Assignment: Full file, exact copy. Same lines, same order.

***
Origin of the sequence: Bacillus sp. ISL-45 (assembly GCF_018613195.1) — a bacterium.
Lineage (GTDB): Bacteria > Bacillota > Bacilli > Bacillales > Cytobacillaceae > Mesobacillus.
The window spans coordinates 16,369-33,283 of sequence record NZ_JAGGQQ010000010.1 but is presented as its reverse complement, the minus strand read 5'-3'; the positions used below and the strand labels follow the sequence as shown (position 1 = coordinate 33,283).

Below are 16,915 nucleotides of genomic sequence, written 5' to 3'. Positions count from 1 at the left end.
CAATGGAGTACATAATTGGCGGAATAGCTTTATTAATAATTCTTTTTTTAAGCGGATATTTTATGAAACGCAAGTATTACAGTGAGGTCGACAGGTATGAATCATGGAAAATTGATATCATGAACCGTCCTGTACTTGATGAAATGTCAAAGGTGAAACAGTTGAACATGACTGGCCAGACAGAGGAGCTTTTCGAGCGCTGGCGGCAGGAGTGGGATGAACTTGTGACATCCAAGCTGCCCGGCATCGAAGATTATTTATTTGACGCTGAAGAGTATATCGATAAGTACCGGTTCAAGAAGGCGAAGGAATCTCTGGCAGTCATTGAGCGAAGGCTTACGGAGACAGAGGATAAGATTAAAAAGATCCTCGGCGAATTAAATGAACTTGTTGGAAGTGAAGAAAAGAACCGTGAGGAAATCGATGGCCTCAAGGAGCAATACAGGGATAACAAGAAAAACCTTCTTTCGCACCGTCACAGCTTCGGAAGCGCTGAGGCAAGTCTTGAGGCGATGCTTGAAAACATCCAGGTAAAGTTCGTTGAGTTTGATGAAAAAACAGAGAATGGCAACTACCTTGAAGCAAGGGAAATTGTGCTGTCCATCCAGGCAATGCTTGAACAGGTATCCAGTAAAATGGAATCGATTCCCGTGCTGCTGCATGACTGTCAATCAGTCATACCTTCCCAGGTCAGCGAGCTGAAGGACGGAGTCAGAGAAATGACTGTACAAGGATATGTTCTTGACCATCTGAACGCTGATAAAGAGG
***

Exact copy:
Origin of the sequence: Bacillus sp. ISL-45 (assembly GCF_018613195.1) — a bacterium.
Lineage (GTDB): Bacteria > Bacillota > Bacilli > Bacillales > Cytobacillaceae > Mesobacillus.
The window spans coordinates 16,369-33,283 of sequence record NZ_JAGGQQ010000010.1 but is presented as its reverse complement, the minus strand read 5'-3'; the positions used below and the strand labels follow the sequence as shown (position 1 = coordinate 33,283).

Below are 16,915 nucleotides of genomic sequence, written 5' to 3'. Positions count from 1 at the left end.
CAATGGAGTACATAATTGGCGGAATAGCTTTATTAATAATTCTTTTTTTAAGCGGATATTTTATGAAACGCAAGTATTACAGTGAGGTCGACAGGTATGAATCATGGAAAATTGATATCATGAACCGTCCTGTACTTGATGAAATGTCAAAGGTGAAACAGTTGAACATGACTGGCCAGACAGAGGAGCTTTTCGAGCGCTGGCGGCAGGAGTGGGATGAACTTGTGACATCCAAGCTGCCCGGCATCGAAGATTATTTATTTGACGCTGAAGAGTATATCGATAAGTACCGGTTCAAGAAGGCGAAGGAATCTCTGGCAGTCATTGAGCGAAGGCTTACGGAGACAGAGGATAAGATTAAAAAGATCCTCGGCGAATTAAATGAACTTGTTGGAAGTGAAGAAAAGAACCGTGAGGAAATCGATGGCCTCAAGGAGCAATACAGGGATAACAAGAAAAACCTTCTTTCGCACCGTCACAGCTTCGGAAGCGCTGAGGCAAGTCTTGAGGCGATGCTTGAAAACATCCAGGTAAAGTTCGTTGAGTTTGATGAAAAAACAGAGAATGGCAACTACCTTGAAGCAAGGGAAATTGTGCTGTCCATCCAGGCAATGCTTGAACAGGTATCCAGTAAAATGGAATCGATTCCCGTGCTGCTGCATGACTGTCAATCAGTCATACCTTCCCAGGTCAGCGAGCTGAAGGACGGAGTCAGAGAAATGACTGTACAAGGATATGTTCTTGACCATCTGAACGCTGATAAAGAGG